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May 24, 2004.

JAMES J. WALSH, Superintendent, Sullivan Correctional Facility, Respondent.

The opinion of the court was delivered by: JOHN GLEESON, District Judge


Tony Francesehi petitions for a writ of habeas corpus, challenging his convictions in state court. On April 16, 2004, I held oral argument, in which Francesehi participated by telephone conference. The petition is denied for the reasons set forth below. BACKGROUND

  The government's evidence at trial established that, on December 18, 1977, Tony Francesehi and Vincent Cilone struck off-duty Officer Ronald Stapleton in the face with a sharp instrument and then shot him twice, outside the Trade Winds Bar in Brooklyn. Robert Race, a detective at the time, met Stapleton at the emergency room where Stapleton relayed that he was grabbed by a couple of guys who beat him up, struck him in the face with a sharp instrument, and then, shot him. Stapleton died of complications from the gunshot wounds.

  The case remained unsolved until nearly twenty years later, when the federal government indicted mobster Frank Gioia in another case. Gioia provided information to the police about the Stapleton murder after he found out that his fiancee, the niece of Francesehi, cheated on him with another man. Specifically, Gioia reported that Francesehi had boasted to him on several occasions that he had been involved in the murder of an off-duty police officer many years ago. The details provided by Gioia matched those of Stapleton's murder. Mobster Michael Cilone, Vincent Cilone's brother and a nephew of Francesehi's wife, also reported that Francesehi had similarly boasted to him numerous times.

  As a result of this belated information, almost twenty-one years after Stapleton was murdered, Francesehi was finally charged with his murder. The jury found him guilty of murder in the second degree and he was sentenced to a term of imprisonment of twenty-five years to life.

  Francesehi, through counsel, appealed to the Appellate Division, Second Department. Appellate counsel raised the following claims: (a) the evidence was legally insufficient to support Francesehi's conviction; (b) the prosecutor improperly elicited testimony on Francesehi's post-arrest demeanor; (c) the trial court incorrectly denied Francesehi's request for a circumstantial evidence charge which incorporates a "moral certainty" standard; and (d) the trial court's Allen*fn1 charge was improper.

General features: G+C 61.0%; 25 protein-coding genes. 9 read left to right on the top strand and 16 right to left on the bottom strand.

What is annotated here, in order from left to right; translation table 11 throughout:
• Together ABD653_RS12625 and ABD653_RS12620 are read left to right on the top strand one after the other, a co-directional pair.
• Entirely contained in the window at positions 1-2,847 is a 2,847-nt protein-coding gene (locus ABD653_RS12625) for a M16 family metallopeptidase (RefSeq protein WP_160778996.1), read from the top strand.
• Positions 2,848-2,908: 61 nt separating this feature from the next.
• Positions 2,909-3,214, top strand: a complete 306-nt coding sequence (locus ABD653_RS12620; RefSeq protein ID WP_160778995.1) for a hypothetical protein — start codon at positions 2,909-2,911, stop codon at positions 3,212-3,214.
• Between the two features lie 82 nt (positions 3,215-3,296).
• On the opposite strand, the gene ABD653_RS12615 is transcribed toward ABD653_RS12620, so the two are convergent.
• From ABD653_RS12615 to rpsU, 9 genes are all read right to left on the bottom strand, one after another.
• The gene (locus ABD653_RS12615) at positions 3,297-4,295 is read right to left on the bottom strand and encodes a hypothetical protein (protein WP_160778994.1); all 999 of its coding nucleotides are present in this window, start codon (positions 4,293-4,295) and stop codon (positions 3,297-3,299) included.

The Appellate Division rejected all of these challenges and affirmed Francesehi's conviction on October 29, 2001. People v. Francesehi, 733 N.Y.S.2d 193 (2d Dep't 2001). The court ruled as follows:
Viewing the evidence in the light most favorable to the prosecution, we find that it was legally sufficient to establish the defendant's guilt beyond a reasonable doubt. Additionally, the resolution of issues of credibility, as well as the weight to be accorded to the evidence presented, are primarily questions to be determined by the jury, which saw and heard the witnesses. Its determination should be accorded great weight on appeal and should not be disturbed unless clearly unsupported by the record. Upon the exercise of our factual review power, we are satisfied that the verdict of guilt was not against the weight of the evidence.
The defendant's contention that the trial court should have declared a mistrial based on the prosecutor's reference to the defendant's postarrest demeanor is without merit. The trial court promptly instructed the jury to strike the reference from their minds, and followed up that instruction in detail in its jury charge. Furthermore, because the defendant declined the court's offer to give further curative instructions, any contentions related to the sufficiency of those instructions are unpreserved for appellate review (see, CPL 470.05 [2]). The defendant's remaining contentions are unpreserved for appellate review.
Id. (internal citations omitted). The Court of Appeals denied Francesehi's application for leave to appeal on December 21, 2001. People v. Francesehi, 738 N.Y.S.2d 297 (2001).

  On April 28, 2002, Francesehi filed a pro se petition for a writ of habeas corpus in this Court, on the same grounds raised by his appellate counsel on direct appeal.